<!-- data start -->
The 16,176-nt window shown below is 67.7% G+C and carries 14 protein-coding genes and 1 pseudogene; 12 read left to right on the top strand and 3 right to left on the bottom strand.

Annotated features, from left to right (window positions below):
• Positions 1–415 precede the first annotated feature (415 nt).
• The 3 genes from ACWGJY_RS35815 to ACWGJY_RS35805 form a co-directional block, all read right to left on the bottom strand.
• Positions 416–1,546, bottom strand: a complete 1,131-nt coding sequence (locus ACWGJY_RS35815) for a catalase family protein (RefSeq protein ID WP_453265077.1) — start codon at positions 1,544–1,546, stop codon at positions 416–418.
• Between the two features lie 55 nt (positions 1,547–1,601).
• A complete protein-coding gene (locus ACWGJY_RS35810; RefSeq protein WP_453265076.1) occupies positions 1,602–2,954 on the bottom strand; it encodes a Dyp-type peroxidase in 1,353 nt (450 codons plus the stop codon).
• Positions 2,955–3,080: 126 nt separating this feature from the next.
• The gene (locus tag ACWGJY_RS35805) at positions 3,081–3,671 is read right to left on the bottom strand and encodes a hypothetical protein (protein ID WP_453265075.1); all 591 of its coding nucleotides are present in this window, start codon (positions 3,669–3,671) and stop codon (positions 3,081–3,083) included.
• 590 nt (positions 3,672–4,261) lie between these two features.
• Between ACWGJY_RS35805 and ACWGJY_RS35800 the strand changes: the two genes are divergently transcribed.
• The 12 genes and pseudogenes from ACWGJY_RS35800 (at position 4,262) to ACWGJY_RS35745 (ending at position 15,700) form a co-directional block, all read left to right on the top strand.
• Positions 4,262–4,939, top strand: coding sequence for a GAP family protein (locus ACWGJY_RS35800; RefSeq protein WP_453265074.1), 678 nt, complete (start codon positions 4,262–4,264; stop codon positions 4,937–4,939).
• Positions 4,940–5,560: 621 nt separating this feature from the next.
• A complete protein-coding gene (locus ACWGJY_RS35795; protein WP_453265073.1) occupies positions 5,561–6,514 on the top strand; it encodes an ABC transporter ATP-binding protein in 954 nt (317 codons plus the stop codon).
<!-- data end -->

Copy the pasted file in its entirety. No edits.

The 16,176-nt window shown below is 67.7% G+C and carries 14 protein-coding genes and 1 pseudogene; 12 read left to right on the top strand and 3 right to left on the bottom strand.

Annotated features, from left to right (window positions below):
• Positions 1–415 precede the first annotated feature (415 nt).
• The 3 genes from ACWGJY_RS35815 to ACWGJY_RS35805 form a co-directional block, all read right to left on the bottom strand.
• Positions 416–1,546, bottom strand: a complete 1,131-nt coding sequence (locus ACWGJY_RS35815) for a catalase family protein (RefSeq protein ID WP_453265077.1) — start codon at positions 1,544–1,546, stop codon at positions 416–418.
• Between the two features lie 55 nt (positions 1,547–1,601).
• A complete protein-coding gene (locus ACWGJY_RS35810; RefSeq protein WP_453265076.1) occupies positions 1,602–2,954 on the bottom strand; it encodes a Dyp-type peroxidase in 1,353 nt (450 codons plus the stop codon).
• Positions 2,955–3,080: 126 nt separating this feature from the next.
• The gene (locus tag ACWGJY_RS35805) at positions 3,081–3,671 is read right to left on the bottom strand and encodes a hypothetical protein (protein ID WP_453265075.1); all 591 of its coding nucleotides are present in this window, start codon (positions 3,669–3,671) and stop codon (positions 3,081–3,083) included.
• 590 nt (positions 3,672–4,261) lie between these two features.
• Between ACWGJY_RS35805 and ACWGJY_RS35800 the strand changes: the two genes are divergently transcribed.
• The 12 genes and pseudogenes from ACWGJY_RS35800 (at position 4,262) to ACWGJY_RS35745 (ending at position 15,700) form a co-directional block, all read left to right on the top strand.
• Positions 4,262–4,939, top strand: coding sequence for a GAP family protein (locus ACWGJY_RS35800; RefSeq protein WP_453265074.1), 678 nt, complete (start codon positions 4,262–4,264; stop codon positions 4,937–4,939).
• Positions 4,940–5,560: 621 nt separating this feature from the next.
• A complete protein-coding gene (locus ACWGJY_RS35795; protein WP_453265073.1) occupies positions 5,561–6,514 on the top strand; it encodes an ABC transporter ATP-binding protein in 954 nt (317 codons plus the stop codon).